By Tom Greatrex

There has been a highly visible shift in the way in which power is generated in Scotland over the past decade. New wind turbines and a closed Longannet power station highlight the shift towards the lower-carbon mix that has occurred. The official statistics, published towards the end of last year, show that almost three quarters of the power generated in Scotland comes from low-carbon sources: close to a half-and-half mix between renewables and nuclear power.

Those complementary ways of producing electricity are helping Scotland reduce emissions while continuing to generate power we all need to live our lives.

Yesterday, the Office for National Statistics (ONS) also published, for the first time, details of its low carbon and renewable energy economic survey.

These official figures quantify the economic contribution nuclear power generation makes in Scotland and the comparatively high proportion of turnover from Scottish low-carbon industries that comes from nuclear power. The ONS data shows nuclear power generation contributing more than £660 million to the Scottish economy and supporting more than 2,000 jobs in Scotland.

As well as having the highest level of electricity production from low-carbon sources in the UK, Scotland also has a higher proportion of its low-carbon economy coming from nuclear power. In Scotland, 11.8 per cent of the low-carbon economic impact comes from our two nuclear power stations, whereas in England it is much lower at 7.5 per cent. There is a similar picture for employment: 9.3 per cent of the people employed in low-carbon industries in Scotland help generate nuclear power, compared to just 6.7 per cent in England.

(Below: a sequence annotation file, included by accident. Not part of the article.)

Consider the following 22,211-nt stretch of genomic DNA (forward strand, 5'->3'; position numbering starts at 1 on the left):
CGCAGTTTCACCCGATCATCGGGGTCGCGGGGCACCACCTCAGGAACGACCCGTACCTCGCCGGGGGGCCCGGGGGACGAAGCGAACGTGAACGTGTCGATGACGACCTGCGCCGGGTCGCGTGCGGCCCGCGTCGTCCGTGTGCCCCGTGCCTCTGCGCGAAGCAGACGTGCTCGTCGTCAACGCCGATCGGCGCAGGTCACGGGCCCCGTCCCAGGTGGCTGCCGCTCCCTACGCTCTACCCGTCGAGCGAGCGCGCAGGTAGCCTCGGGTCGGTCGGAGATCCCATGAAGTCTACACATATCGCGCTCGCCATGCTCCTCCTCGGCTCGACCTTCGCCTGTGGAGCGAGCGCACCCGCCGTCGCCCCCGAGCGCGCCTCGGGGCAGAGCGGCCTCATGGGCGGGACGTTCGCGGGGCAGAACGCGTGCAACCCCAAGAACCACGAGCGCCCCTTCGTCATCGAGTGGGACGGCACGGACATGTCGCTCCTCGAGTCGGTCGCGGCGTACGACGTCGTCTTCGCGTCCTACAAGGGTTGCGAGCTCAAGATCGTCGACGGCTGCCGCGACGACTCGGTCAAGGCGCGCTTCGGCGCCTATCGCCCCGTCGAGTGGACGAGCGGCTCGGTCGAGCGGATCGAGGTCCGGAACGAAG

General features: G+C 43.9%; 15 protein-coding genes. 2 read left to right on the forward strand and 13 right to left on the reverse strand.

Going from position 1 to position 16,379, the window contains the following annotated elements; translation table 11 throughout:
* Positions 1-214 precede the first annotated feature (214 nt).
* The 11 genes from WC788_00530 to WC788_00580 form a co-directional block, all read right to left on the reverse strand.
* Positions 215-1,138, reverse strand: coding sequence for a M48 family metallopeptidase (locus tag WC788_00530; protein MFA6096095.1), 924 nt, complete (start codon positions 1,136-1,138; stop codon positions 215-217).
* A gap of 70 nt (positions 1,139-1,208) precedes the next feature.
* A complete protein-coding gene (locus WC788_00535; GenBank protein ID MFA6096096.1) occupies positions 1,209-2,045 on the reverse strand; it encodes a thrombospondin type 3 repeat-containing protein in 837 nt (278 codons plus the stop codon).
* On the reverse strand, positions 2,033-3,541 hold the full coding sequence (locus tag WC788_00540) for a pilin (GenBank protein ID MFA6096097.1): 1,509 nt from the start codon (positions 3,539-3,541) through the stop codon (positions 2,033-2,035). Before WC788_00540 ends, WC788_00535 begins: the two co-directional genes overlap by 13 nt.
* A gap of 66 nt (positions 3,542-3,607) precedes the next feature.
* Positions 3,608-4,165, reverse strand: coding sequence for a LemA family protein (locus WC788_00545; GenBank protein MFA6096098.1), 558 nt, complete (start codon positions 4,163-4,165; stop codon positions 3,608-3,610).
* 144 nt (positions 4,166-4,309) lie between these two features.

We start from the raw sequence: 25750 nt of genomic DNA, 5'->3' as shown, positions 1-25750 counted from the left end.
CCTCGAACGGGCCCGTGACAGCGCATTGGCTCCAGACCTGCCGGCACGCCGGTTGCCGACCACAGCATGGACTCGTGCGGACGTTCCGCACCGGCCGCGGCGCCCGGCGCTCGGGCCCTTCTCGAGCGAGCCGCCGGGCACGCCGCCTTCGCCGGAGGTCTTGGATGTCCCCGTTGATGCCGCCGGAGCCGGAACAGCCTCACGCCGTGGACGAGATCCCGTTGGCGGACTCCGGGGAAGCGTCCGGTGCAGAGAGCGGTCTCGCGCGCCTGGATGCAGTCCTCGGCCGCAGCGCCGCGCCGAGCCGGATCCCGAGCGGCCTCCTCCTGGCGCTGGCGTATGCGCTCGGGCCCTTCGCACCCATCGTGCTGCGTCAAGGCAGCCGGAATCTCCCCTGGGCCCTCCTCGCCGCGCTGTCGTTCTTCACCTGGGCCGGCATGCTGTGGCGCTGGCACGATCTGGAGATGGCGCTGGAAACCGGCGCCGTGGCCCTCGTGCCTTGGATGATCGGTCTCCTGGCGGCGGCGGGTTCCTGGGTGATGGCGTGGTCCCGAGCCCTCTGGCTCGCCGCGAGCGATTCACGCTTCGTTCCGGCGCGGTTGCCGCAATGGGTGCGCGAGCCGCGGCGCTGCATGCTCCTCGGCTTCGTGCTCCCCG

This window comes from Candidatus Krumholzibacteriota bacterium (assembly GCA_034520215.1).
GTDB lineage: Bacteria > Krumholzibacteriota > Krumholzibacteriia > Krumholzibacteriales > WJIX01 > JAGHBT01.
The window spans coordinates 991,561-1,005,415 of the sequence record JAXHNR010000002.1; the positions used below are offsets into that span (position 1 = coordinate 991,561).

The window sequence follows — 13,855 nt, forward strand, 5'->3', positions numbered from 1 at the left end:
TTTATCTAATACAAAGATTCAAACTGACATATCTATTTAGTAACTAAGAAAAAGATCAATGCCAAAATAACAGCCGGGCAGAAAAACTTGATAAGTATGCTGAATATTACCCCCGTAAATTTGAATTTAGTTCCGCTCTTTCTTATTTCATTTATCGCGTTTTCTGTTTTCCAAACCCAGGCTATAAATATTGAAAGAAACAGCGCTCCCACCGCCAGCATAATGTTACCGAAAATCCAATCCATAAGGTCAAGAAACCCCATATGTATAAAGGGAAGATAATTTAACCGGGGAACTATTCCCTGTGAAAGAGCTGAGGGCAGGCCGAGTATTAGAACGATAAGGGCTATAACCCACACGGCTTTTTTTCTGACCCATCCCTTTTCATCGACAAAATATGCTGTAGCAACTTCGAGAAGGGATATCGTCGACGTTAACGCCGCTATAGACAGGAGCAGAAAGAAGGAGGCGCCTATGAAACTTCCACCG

Significantly, the statistics do not include data on employment or turnover in decommissioning and the relevant manufacturing supply chain. The Nuclear Industry Association’s own authoritative jobs map cites the total number of nuclear sector jobs in Scotland at almost 4,000 – double the 2,000 reported by the ONS for power generation.

While these figures are an interesting point of comparison between Scotland and England in their own right, they also point to a wider reality. Nuclear power generation and the associated economic value and job creation play a significant role in the lower-carbon Scotland which many are proud of, some covet and others also seek to emulate.

Having such an abundant source of home-grown energy means the additional electricity produced when onshore wind farms are taking advantage of favourable weather conditions can feed the rest of Britain through the National Grid. These same grid connections also mean that, on part of one day in four, when the wind is calmer or the sun isn’t shining, the power flows from south to north to meet demand.

Both circumstances highlight the importance of baseload nuclear power in Scotland’s generation mix, helping to ensure the electricity is there when demand is highest and underpinning the ability to export electricity when the weather helps generation peak.

The scale of progress made in decarbonising power supply in Scotland has been remarkable. The combination of low-carbon technologies makes a significant contribution to reducing emissions. When some commentators like to pit low-carbon technologies against each other, they lose sight of the fact that each form of generation has a role to play in providing a secure and reliable electricity mix for the future.

As the decarbonisation of heat and transport will result in increased demand for electricity, we will continue to need to use all of the available technologies to power our lives. Taking the best features of technologies which generate, store, distribute and save power in as low-carbon a way as possible is the best way to build a platform for the future.

To meet the shared Scottish and UK objective of a secure low-carbon generation mix, new nuclear will need to be part of that broader mix for the future. It is a desirable resource that should be used to address the continuing energy challenges across the whole of the UK.

The newly quantified economic value of generating nuclear power in Scotland is significant but it is the wider contribution to a broad and balanced energy mix that will be priceless.

Tom Greatrex is chief executive of the Nuclear Industry Association, the trade body for the civil nuclear industry.